SLEEPING WITH THE ANGELS During our trip, we stayed at The Sofitel Santa Clara Hotel, originally a 17th century convent with two stories wrapping around a garden courtyard. Sit with a mojito under the arched terraces before dining on French cuisine at El Refectorio restaurant, either indoors or by the lushly landscaped pool. El Coro Lounge Bar is a beauty with French Salon-style chairs that would make Coco Chanel proud, along with a library well-suited for small receptions. Nuns of the Order of St. Clare once intoned ecclesiastical canticles here.

The 119 rooms overlook the gardens, Caribbean Sea or historic city center, and the largest of the seven meeting spaces seats 200. PR director Carmen Otero says, “We handle an average of 12 incentive trips per year, mostly medium size, between 30-100 people and 15-50 rooms.”

The Hotel Charleston Santa Teresa is another 17th century ex-convent, built by a proud Cartagenarian noblewoman who wanted to spend the rest of her days with the Carmelita nuns. With 91 rooms and a grand courtyard, the Charleston is one of those hotels you wake up in the morning and feel entirely ensconced in life three centuries ago. Except with espresso. And Cartagena’s most wickedly modern spa with hydrotherapy tubs with ocean views. And the hi-tech, yet well-preserved La Capilla room seating 250.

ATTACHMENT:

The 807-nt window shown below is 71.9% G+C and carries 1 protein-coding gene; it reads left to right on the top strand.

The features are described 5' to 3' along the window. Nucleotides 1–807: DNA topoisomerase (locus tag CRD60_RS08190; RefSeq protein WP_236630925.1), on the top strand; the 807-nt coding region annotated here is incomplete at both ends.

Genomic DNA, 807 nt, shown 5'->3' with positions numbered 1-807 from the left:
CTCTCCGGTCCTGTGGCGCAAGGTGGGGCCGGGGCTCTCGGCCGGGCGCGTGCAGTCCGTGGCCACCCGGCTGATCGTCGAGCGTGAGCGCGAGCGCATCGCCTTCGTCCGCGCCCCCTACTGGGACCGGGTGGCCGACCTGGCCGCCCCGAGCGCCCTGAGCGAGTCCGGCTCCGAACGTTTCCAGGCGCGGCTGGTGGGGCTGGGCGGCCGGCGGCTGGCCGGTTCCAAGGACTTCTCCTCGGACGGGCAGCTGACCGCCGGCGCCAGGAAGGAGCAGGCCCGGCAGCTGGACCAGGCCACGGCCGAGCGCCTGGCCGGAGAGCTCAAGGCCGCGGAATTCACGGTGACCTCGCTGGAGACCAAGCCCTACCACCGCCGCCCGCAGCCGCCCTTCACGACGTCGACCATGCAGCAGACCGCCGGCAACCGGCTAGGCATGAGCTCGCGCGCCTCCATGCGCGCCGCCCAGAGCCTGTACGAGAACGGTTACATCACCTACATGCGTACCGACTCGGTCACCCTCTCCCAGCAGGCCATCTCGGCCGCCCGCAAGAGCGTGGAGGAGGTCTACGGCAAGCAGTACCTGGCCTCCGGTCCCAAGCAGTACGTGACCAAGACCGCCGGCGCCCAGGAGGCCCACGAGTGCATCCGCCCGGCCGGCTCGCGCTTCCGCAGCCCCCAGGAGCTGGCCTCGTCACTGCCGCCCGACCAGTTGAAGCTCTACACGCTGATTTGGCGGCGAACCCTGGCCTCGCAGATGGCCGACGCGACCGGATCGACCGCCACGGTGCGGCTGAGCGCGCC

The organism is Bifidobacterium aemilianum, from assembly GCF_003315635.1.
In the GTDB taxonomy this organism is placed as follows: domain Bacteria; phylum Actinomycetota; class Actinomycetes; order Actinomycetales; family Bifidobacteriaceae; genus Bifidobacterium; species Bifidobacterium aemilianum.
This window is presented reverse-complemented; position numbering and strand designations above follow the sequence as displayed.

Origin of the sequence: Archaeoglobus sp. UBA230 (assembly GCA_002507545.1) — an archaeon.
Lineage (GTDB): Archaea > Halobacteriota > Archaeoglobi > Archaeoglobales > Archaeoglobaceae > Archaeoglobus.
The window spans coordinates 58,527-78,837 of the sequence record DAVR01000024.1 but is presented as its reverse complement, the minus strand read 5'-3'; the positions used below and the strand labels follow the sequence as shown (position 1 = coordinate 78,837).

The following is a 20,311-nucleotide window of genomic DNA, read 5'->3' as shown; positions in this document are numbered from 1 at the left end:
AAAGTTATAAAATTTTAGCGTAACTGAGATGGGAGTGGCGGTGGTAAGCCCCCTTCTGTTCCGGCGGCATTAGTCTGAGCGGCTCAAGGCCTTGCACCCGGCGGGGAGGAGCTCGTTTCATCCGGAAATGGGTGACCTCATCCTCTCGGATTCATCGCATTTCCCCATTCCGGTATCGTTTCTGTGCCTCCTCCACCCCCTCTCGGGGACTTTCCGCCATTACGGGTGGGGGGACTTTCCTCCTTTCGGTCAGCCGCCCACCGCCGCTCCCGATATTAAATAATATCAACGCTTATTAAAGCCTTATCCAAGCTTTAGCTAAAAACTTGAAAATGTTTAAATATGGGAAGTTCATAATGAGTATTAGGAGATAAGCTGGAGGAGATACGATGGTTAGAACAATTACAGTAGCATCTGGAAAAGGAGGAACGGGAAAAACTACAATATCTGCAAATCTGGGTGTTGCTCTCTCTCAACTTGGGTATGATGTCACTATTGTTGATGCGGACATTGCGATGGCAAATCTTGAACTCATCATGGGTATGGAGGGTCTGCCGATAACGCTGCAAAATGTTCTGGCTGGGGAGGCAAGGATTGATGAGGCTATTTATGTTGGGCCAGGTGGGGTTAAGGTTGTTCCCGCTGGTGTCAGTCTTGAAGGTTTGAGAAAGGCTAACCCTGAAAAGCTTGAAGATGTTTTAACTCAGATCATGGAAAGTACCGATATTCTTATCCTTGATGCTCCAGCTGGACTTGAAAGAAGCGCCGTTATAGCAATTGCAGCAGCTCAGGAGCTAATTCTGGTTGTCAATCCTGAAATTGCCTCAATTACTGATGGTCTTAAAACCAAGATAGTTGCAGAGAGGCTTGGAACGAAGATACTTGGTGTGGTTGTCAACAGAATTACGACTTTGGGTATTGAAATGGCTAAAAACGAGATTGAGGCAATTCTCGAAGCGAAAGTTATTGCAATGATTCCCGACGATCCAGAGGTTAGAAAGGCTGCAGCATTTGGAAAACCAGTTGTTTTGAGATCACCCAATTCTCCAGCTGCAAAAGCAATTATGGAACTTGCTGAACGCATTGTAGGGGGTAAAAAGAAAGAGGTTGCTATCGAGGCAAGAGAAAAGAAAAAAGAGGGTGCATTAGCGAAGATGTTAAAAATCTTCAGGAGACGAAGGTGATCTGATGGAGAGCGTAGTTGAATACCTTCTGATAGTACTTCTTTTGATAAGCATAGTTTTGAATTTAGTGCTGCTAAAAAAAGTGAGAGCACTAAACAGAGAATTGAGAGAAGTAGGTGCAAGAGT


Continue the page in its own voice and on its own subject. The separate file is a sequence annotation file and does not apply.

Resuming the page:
Gorin says, “There is no hotel better situated than the Charleston. It sits at the entrance of the old city and is a great starting point to experience the wonders of Colombia.”

MEDELLIN: CITY OF ETERNAL SPRING About 300 miles south of Cartagena, Medellin is the cosmopolitan soul of Colombia and its most progressive city, brimming with university life, artistic creativity and cafe culture. It is also the gateway into Colombia’s lush and mesmerizing alluvial valleys dotted with sprawling coffee plantations open for private group tours.

We’re here on a breezy August day during Medellin’s La Feria de las Flores (Festival of Flowers) parade, when out of nowhere, low-flying Army helicopters swoop in overhead. The thumping from the rotors shakes the air, and then the whole crowd shouts out in celebration when the choppers unload thousands of fresh cut flowers on our heads. They know how to throw a parade in Colombia.